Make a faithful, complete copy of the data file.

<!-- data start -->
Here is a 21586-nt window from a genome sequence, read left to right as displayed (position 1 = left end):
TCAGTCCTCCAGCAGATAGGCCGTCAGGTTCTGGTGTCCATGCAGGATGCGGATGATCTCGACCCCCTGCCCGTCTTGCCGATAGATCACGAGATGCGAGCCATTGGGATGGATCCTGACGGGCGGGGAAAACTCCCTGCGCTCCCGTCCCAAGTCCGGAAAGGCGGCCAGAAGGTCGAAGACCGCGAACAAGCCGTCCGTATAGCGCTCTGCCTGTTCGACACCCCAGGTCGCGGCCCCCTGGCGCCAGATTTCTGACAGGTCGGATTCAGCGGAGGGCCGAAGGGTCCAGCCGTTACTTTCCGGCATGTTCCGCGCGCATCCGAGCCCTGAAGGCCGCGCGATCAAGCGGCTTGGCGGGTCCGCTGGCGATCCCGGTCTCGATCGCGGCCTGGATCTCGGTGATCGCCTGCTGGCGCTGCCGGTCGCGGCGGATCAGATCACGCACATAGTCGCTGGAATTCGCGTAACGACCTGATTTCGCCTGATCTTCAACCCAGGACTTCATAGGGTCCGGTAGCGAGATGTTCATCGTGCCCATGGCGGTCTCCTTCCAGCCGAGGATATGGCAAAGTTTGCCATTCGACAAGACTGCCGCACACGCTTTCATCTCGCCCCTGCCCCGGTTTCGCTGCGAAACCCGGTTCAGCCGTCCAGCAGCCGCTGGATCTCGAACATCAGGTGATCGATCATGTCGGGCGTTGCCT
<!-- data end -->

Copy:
Here is a 21586-nt window from a genome sequence, read left to right as displayed (position 1 = left end):
TCAGTCCTCCAGCAGATAGGCCGTCAGGTTCTGGTGTCCATGCAGGATGCGGATGATCTCGACCCCCTGCCCGTCTTGCCGATAGATCACGAGATGCGAGCCATTGGGATGGATCCTGACGGGCGGGGAAAACTCCCTGCGCTCCCGTCCCAAGTCCGGAAAGGCGGCCAGAAGGTCGAAGACCGCGAACAAGCCGTCCGTATAGCGCTCTGCCTGTTCGACACCCCAGGTCGCGGCCCCCTGGCGCCAGATTTCTGACAGGTCGGATTCAGCGGAGGGCCGAAGGGTCCAGCCGTTACTTTCCGGCATGTTCCGCGCGCATCCGAGCCCTGAAGGCCGCGCGATCAAGCGGCTTGGCGGGTCCGCTGGCGATCCCGGTCTCGATCGCGGCCTGGATCTCGGTGATCGCCTGCTGGCGCTGCCGGTCGCGGCGGATCAGATCACGCACATAGTCGCTGGAATTCGCGTAACGACCTGATTTCGCCTGATCTTCAACCCAGGACTTCATAGGGTCCGGTAGCGAGATGTTCATCGTGCCCATGGCGGTCTCCTTCCAGCCGAGGATATGGCAAAGTTTGCCATTCGACAAGACTGCCGCACACGCTTTCATCTCGCCCCTGCCCCGGTTTCGCTGCGAAACCCGGTTCAGCCGTCCAGCAGCCGCTGGATCTCGAACATCAGGTGATCGATCATGTCGGGCGTTGCCT